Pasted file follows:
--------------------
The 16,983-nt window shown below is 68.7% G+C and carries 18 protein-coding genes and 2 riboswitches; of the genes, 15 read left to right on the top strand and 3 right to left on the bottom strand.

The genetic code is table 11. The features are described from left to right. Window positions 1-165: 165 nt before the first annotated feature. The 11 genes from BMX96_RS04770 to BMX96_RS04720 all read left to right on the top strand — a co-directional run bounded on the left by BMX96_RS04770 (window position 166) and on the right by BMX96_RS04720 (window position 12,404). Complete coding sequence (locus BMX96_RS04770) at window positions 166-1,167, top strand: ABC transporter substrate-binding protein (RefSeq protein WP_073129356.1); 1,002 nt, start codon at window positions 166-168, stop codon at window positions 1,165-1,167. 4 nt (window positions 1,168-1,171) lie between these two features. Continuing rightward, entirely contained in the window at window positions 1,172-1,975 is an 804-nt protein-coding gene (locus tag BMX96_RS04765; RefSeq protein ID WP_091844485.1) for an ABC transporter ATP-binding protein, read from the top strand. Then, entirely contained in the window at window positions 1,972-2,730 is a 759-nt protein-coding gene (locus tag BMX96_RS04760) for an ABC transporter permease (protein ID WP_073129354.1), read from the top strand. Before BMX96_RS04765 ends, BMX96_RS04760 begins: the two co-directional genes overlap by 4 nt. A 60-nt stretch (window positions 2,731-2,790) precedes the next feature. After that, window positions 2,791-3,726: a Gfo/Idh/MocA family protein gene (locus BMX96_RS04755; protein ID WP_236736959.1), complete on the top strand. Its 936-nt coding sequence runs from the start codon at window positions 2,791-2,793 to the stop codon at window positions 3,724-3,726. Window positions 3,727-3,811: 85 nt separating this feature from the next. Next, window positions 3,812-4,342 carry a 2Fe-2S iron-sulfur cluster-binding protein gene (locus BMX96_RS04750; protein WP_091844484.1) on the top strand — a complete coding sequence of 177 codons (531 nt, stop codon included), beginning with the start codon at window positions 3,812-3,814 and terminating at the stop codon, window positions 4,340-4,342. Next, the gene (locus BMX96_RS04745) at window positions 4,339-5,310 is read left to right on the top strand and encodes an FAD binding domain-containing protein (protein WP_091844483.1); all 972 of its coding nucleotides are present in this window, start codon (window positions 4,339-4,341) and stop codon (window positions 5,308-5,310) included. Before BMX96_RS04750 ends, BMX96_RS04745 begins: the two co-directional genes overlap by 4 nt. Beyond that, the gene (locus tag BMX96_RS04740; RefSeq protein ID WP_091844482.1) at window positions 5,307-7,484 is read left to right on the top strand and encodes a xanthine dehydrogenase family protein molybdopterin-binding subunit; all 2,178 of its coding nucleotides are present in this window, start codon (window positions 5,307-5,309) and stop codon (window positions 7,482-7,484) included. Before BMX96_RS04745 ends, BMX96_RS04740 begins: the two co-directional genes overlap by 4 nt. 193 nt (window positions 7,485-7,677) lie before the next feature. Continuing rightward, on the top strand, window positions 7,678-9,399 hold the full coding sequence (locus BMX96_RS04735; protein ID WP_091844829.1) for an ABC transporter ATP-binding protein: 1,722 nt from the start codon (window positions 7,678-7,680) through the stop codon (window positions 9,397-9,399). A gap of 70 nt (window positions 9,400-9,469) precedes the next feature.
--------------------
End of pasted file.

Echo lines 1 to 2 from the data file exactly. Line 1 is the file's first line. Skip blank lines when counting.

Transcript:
The 16,983-nt window shown below is 68.7% G+C and carries 18 protein-coding genes and 2 riboswitches; of the genes, 15 read left to right on the top strand and 3 right to left on the bottom strand.

The genetic code is table 11. The features are described from left to right. Window positions 1-165: 165 nt before the first annotated feature. The 11 genes from BMX96_RS04770 to BMX96_RS04720 all read left to right on the top strand — a co-directional run bounded on the left by BMX96_RS04770 (window position 166) and on the right by BMX96_RS04720 (window position 12,404). Complete coding sequence (locus BMX96_RS04770) at window positions 166-1,167, top strand: ABC transporter substrate-binding protein (RefSeq protein WP_073129356.1); 1,002 nt, start codon at window positions 166-168, stop codon at window positions 1,165-1,167. 4 nt (window positions 1,168-1,171) lie between these two features. Continuing rightward, entirely contained in the window at window positions 1,172-1,975 is an 804-nt protein-coding gene (locus tag BMX96_RS04765; RefSeq protein ID WP_091844485.1) for an ABC transporter ATP-binding protein, read from the top strand. Then, entirely contained in the window at window positions 1,972-2,730 is a 759-nt protein-coding gene (locus tag BMX96_RS04760) for an ABC transporter permease (protein ID WP_073129354.1), read from the top strand. Before BMX96_RS04765 ends, BMX96_RS04760 begins: the two co-directional genes overlap by 4 nt. A 60-nt stretch (window positions 2,731-2,790) precedes the next feature. After that, window positions 2,791-3,726: a Gfo/Idh/MocA family protein gene (locus BMX96_RS04755; protein ID WP_236736959.1), complete on the top strand. Its 936-nt coding sequence runs from the start codon at window positions 2,791-2,793 to the stop codon at window positions 3,724-3,726. Window positions 3,727-3,811: 85 nt separating this feature from the next. Next, window positions 3,812-4,342 carry a 2Fe-2S iron-sulfur cluster-binding protein gene (locus BMX96_RS04750; protein WP_091844484.1) on the top strand — a complete coding sequence of 177 codons (531 nt, stop codon included), beginning with the start codon at window positions 3,812-3,814 and terminating at the stop codon, window positions 4,340-4,342. Next, the gene (locus BMX96_RS04745) at window positions 4,339-5,310 is read left to right on the top strand and encodes an FAD binding domain-containing protein (protein WP_091844483.1); all 972 of its coding nucleotides are present in this window, start codon (window positions 4,339-4,341) and stop codon (window positions 5,308-5,310) included. Before BMX96_RS04750 ends, BMX96_RS04745 begins: the two co-directional genes overlap by 4 nt. Beyond that, the gene (locus tag BMX96_RS04740; RefSeq protein ID WP_091844482.1) at window positions 5,307-7,484 is read left to right on the top strand and encodes a xanthine dehydrogenase family protein molybdopterin-binding subunit; all 2,178 of its coding nucleotides are present in this window, start codon (window positions 5,307-5,309) and stop codon (window positions 7,482-7,484) included. Before BMX96_RS04745 ends, BMX96_RS04740 begins: the two co-directional genes overlap by 4 nt. 193 nt (window positions 7,485-7,677) lie before the next feature. Continuing rightward, on the top strand, window positions 7,678-9,399 hold the full coding sequence (locus BMX96_RS04735; protein ID WP_091844829.1) for an ABC transporter ATP-binding protein: 1,722 nt from the start codon (window positions 7,678-7,680) through the stop codon (window positions 9,397-9,399). A gap of 70 nt (window positions 9,400-9,469) precedes the next feature.